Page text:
“Beer here!”: The Poster and the Public Notice in Rural Rwanda

The journey along Rwanda’s winding mountain roads is a bustling scene rural life, farm work, and commerce dotted with sparse, intermittent signage. In the most densely populated nation in Africa, advertising is thin. There are no shop signs or billboards. The looping eucalyptus and mud brick facades sporadically feature a lone 16″ x 20″ splash of color —very casually placed—which bears the dual message of “this is a shop” and/since “X is available for sale here.”

A beer poster on a shop outside of Kigali

The most prevalent of these signs is the blue-hued Primus beer postings, which frequent the storefronts — usually tacked onto the side, next to the door. Their informal treatment makes their display feel compulsory — approximating how a NYC restaurant might treat a department of health certificate. In the western city, the arrangement of ads is much more careful…and even hierarchical (it wouldn’t be amiss to say that they are arranged by money more than they are arranged by people; i.e. the most visible positioning = the most expensive slot.)  In this context, dispassion in arrangement is reserved for the strictly obligatory: the no smoking sign, the choking safety poster, the restroom sign. Refreshingly, all signs seem to get the same treatment in Rwanda.

The Primus beer signs in Rwanda are a strange player here. The sole vestige of western ad aesthetics complete with logotype, spot colors, copyright notice (all alien in this agrarian culture) — they are also utilitarian objects, dutifully pointing to the beer. “The beer is HERE!” This indexical function is immediately at odds with the western advertising’s tendency to disembody the brand from the object. Oftentimes, a NYC billboard will advertise a product that is practically unattainable in terms of the reasonable logistic measures. (Those showy 2003 Target billboards come to mind: the company consumed Times Square with ads before a store was open anywhere near Manhattan…much to popular annoyance.) The Primus ads sit [logically] at the nexus of consumer and beer, brand and product.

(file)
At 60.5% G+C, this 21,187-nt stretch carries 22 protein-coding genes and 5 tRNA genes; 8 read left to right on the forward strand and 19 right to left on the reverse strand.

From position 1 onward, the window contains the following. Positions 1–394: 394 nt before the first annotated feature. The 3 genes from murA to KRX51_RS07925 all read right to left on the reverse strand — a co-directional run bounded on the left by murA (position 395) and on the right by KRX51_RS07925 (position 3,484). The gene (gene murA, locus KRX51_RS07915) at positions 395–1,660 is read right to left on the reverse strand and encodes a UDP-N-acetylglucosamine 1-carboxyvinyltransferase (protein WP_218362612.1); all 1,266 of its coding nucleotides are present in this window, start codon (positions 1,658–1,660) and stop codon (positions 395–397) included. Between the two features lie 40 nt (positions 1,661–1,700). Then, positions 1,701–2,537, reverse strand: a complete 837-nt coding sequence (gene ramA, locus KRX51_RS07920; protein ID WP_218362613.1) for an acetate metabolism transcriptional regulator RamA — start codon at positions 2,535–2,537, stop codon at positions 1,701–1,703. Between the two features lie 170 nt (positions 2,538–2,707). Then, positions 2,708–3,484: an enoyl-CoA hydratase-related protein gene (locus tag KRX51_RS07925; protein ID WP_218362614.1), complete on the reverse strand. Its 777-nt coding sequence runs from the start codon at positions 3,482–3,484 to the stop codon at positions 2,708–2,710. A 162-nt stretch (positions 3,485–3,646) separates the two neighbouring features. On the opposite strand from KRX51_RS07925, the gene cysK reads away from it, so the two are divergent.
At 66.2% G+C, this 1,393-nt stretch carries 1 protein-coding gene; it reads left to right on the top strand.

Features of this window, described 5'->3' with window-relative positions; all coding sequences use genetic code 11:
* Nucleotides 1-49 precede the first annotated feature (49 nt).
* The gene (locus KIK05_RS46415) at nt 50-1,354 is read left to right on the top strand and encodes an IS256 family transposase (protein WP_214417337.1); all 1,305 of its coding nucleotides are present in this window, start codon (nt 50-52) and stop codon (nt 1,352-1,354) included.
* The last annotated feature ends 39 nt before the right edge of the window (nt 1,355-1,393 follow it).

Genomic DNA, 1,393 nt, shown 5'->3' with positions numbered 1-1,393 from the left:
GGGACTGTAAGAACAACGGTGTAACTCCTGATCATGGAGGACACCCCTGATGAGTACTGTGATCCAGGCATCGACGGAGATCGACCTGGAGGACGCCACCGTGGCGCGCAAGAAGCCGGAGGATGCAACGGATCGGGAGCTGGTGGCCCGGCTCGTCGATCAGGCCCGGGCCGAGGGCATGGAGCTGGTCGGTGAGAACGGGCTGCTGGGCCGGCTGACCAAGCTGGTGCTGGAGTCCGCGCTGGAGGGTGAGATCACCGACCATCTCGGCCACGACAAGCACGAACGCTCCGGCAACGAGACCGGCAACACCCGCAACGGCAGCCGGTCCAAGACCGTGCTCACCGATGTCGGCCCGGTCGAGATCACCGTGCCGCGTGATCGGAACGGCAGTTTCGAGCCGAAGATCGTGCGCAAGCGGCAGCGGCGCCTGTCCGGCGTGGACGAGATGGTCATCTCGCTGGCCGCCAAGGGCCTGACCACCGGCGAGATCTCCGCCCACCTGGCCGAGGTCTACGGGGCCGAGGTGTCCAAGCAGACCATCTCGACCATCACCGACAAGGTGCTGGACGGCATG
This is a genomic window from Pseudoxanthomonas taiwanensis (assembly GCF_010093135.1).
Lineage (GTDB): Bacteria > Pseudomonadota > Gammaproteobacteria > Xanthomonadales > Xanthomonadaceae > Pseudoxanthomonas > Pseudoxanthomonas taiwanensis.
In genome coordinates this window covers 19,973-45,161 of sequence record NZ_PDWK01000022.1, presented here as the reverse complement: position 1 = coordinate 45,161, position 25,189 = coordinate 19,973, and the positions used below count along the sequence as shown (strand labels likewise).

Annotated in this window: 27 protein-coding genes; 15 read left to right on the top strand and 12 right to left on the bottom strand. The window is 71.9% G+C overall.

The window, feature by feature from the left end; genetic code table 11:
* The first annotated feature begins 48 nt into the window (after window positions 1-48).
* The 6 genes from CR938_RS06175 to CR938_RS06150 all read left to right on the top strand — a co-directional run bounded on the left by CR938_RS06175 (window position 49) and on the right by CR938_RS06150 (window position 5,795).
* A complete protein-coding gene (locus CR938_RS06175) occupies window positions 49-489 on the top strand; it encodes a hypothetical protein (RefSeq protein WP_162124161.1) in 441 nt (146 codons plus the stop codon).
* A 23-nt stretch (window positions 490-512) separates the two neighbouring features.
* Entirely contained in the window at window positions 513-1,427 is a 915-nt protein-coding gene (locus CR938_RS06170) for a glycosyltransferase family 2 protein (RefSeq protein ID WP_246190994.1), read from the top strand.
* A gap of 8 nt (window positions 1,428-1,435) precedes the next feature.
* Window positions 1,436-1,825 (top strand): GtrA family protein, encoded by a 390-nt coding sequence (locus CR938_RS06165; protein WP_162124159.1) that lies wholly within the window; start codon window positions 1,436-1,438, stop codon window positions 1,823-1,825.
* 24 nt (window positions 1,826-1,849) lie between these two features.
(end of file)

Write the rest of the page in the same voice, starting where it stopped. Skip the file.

How does such a practical arrangement of signage become the exception rather than the rule? Why do these beer signs seem so weird?? For a better answer than can be provided here, I recommend looking at Susan Sontag’s essay, Posters: Advertisement, Art, Political Artifact, Commodity. In this 1970 essay, Sontag examines the assorted postings that cover the western city — distinguishing between the advertisement poster and the public notice.  While “posters” historically arose out of the tradition of the public notice, she considers them notably distinct in “presupposing the modern concept of the public – in which members of society are defined as spectators or consumers.”  Posters actively compete for the consumer: “the values of the poster are first those of ‘appeal’, and only second of information” while public notices “inform” – ostensibly conveying the straight facts on good authority.  The beer posters share qualities of each communication method- straddling Sontag’s definitions (in utilitarian defiance of western ad usage.) Although meant to stimulate commerce (or at least enable it) Rwandan shopkeeps’ deadpan use of the posters to point to the beer makes them function like an informative public notice — the tone of the communication is more akin to signage than appeal. The proximity of the notice to the goods bridges the brand to a physical product. It is a public notice… one that happens to lack the expected civic dimension and instead points to beer.